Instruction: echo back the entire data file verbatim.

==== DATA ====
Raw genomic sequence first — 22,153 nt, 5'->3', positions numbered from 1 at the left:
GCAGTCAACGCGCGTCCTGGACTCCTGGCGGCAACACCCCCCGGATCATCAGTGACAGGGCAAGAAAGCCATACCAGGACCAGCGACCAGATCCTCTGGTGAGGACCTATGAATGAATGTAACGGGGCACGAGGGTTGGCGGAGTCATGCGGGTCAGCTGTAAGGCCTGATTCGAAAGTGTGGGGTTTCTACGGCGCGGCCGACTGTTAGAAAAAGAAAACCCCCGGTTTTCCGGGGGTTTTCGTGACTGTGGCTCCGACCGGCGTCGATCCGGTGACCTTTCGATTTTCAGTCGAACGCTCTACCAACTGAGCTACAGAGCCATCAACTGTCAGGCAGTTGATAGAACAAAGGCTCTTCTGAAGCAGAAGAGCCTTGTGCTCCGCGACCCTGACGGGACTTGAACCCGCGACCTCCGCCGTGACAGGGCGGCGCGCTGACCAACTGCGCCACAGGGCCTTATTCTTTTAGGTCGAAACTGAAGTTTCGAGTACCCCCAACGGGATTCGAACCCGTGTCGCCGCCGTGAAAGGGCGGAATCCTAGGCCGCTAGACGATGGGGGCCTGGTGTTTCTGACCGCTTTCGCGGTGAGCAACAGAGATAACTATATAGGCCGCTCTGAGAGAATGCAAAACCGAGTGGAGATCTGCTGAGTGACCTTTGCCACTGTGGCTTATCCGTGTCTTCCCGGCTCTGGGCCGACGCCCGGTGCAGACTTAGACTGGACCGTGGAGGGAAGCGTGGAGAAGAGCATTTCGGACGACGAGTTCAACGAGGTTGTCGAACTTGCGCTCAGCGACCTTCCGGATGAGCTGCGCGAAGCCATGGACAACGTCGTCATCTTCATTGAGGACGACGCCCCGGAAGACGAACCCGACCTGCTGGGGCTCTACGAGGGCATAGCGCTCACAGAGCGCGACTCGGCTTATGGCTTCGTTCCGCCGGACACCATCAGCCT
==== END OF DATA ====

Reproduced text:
Raw genomic sequence first — 22,153 nt, 5'->3', positions numbered from 1 at the left:
GCAGTCAACGCGCGTCCTGGACTCCTGGCGGCAACACCCCCCGGATCATCAGTGACAGGGCAAGAAAGCCATACCAGGACCAGCGACCAGATCCTCTGGTGAGGACCTATGAATGAATGTAACGGGGCACGAGGGTTGGCGGAGTCATGCGGGTCAGCTGTAAGGCCTGATTCGAAAGTGTGGGGTTTCTACGGCGCGGCCGACTGTTAGAAAAAGAAAACCCCCGGTTTTCCGGGGGTTTTCGTGACTGTGGCTCCGACCGGCGTCGATCCGGTGACCTTTCGATTTTCAGTCGAACGCTCTACCAACTGAGCTACAGAGCCATCAACTGTCAGGCAGTTGATAGAACAAAGGCTCTTCTGAAGCAGAAGAGCCTTGTGCTCCGCGACCCTGACGGGACTTGAACCCGCGACCTCCGCCGTGACAGGGCGGCGCGCTGACCAACTGCGCCACAGGGCCTTATTCTTTTAGGTCGAAACTGAAGTTTCGAGTACCCCCAACGGGATTCGAACCCGTGTCGCCGCCGTGAAAGGGCGGAATCCTAGGCCGCTAGACGATGGGGGCCTGGTGTTTCTGACCGCTTTCGCGGTGAGCAACAGAGATAACTATATAGGCCGCTCTGAGAGAATGCAAAACCGAGTGGAGATCTGCTGAGTGACCTTTGCCACTGTGGCTTATCCGTGTCTTCCCGGCTCTGGGCCGACGCCCGGTGCAGACTTAGACTGGACCGTGGAGGGAAGCGTGGAGAAGAGCATTTCGGACGACGAGTTCAACGAGGTTGTCGAACTTGCGCTCAGCGACCTTCCGGATGAGCTGCGCGAAGCCATGGACAACGTCGTCATCTTCATTGAGGACGACGCCCCGGAAGACGAACCCGACCTGCTGGGGCTCTACGAGGGCATAGCGCTCACAGAGCGCGACTCGGCTTATGGCTTCGTTCCGCCGGACACCATCAGCCT